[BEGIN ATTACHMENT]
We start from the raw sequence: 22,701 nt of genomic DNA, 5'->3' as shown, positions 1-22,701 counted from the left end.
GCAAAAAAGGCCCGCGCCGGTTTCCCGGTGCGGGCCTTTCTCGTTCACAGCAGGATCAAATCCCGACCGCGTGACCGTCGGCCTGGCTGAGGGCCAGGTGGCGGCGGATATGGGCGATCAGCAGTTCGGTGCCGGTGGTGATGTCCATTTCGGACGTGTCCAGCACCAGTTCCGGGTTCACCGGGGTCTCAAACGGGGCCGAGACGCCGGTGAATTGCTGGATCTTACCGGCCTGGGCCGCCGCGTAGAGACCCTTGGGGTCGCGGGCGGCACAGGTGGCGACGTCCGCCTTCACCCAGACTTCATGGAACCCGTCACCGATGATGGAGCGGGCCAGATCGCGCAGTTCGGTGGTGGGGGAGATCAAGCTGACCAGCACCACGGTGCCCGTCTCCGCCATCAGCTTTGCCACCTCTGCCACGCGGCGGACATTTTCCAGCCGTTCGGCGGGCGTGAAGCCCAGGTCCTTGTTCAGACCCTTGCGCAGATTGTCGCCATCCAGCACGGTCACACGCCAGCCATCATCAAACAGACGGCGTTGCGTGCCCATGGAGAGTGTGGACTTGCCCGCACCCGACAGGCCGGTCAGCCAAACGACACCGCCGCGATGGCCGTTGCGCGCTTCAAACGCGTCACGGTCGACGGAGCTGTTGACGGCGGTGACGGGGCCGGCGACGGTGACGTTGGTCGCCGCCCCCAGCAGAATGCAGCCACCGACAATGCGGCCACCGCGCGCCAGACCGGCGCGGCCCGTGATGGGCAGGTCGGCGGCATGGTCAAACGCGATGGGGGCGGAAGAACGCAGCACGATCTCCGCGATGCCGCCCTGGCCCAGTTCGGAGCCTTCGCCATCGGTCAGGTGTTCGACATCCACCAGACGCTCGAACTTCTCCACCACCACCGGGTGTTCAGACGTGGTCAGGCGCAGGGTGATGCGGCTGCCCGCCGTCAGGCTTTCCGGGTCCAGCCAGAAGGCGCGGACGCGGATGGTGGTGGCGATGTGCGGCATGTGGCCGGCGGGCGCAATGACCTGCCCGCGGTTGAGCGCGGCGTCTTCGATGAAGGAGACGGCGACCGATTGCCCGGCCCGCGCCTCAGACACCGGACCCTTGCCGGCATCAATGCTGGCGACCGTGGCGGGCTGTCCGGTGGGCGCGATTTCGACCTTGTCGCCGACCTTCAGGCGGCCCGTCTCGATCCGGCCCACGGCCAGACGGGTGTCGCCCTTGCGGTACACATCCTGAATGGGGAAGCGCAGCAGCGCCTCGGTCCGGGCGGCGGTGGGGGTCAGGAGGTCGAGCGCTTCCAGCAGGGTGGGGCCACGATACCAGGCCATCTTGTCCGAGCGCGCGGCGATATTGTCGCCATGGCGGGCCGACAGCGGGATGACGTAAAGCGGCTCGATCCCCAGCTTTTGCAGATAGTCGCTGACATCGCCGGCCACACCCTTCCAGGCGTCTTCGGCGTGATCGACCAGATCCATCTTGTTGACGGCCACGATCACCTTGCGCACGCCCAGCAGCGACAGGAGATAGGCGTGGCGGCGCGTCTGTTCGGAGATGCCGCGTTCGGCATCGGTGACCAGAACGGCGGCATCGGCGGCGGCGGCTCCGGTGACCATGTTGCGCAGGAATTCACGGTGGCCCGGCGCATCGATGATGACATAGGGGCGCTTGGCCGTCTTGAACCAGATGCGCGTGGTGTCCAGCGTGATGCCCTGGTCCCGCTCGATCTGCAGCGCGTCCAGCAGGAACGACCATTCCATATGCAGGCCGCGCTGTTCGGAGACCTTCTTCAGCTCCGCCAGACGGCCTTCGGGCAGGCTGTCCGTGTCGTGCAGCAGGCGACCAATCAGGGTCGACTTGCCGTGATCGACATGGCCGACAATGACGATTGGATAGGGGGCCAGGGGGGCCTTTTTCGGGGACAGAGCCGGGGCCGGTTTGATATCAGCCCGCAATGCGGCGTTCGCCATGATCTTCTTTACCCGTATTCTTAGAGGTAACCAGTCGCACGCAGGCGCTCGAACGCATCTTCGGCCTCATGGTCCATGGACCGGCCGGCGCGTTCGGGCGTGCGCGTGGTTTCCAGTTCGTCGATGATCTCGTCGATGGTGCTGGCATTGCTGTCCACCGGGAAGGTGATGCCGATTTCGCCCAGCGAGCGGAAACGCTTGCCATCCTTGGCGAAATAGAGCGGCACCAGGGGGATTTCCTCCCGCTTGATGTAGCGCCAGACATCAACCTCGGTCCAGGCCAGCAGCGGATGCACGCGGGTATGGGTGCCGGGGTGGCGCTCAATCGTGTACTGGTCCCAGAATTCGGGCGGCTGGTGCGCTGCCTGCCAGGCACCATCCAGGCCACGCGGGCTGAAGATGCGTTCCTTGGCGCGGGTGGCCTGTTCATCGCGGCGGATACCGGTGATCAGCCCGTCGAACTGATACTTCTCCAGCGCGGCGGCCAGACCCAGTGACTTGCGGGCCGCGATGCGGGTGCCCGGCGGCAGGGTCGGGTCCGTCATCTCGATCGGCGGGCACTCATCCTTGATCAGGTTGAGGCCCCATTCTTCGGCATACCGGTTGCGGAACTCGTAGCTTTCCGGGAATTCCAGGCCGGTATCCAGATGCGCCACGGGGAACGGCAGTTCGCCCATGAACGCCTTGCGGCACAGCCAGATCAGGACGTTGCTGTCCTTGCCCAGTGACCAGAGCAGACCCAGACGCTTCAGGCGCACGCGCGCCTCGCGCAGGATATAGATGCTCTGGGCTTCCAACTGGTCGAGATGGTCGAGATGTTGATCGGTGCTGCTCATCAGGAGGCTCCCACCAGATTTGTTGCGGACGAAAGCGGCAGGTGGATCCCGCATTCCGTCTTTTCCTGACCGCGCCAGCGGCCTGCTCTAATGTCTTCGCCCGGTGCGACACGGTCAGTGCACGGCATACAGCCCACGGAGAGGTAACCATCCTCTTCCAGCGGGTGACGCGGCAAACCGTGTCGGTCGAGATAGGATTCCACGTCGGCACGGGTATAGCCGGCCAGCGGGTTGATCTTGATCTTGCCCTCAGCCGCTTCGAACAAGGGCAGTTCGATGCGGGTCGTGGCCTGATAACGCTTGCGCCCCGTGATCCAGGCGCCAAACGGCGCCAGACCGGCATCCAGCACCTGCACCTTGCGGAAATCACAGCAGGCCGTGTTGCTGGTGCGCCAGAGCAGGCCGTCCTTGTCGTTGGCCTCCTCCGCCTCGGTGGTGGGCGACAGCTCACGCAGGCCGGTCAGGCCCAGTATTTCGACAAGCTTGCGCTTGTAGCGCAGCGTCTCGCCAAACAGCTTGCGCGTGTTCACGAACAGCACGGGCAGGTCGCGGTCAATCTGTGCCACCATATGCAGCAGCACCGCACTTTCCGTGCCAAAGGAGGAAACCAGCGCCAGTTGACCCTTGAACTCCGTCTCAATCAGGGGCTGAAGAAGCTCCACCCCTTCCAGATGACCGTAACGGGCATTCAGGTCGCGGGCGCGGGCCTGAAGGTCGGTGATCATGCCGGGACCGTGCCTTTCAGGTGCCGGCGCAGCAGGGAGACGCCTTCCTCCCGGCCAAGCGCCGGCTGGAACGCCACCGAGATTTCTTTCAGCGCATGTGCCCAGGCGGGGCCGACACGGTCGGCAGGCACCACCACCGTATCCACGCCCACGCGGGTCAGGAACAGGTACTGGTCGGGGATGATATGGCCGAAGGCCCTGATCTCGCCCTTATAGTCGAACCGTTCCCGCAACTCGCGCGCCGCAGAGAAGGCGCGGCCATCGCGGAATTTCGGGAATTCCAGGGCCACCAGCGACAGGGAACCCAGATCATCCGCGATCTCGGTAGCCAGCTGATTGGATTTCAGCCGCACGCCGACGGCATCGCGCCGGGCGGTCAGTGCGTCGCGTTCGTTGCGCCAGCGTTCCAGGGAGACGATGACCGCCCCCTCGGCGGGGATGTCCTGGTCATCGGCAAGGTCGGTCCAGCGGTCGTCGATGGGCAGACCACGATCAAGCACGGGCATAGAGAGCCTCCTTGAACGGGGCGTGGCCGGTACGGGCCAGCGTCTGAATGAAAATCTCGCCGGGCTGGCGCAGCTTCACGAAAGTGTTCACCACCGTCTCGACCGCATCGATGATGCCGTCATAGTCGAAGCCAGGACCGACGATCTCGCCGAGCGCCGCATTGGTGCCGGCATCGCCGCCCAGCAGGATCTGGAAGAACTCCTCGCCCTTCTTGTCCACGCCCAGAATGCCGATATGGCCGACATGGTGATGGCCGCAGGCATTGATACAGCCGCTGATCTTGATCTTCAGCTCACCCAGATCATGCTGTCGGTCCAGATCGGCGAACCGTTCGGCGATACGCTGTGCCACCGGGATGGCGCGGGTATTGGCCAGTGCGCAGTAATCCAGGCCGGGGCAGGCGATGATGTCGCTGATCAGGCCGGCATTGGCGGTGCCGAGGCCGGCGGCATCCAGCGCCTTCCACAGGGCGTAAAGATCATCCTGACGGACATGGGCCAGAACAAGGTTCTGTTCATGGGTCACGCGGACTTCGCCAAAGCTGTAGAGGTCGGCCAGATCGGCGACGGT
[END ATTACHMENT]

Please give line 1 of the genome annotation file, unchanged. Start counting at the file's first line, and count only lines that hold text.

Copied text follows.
We start from the raw sequence: 22,701 nt of genomic DNA, 5'->3' as shown, positions 1-22,701 counted from the left end.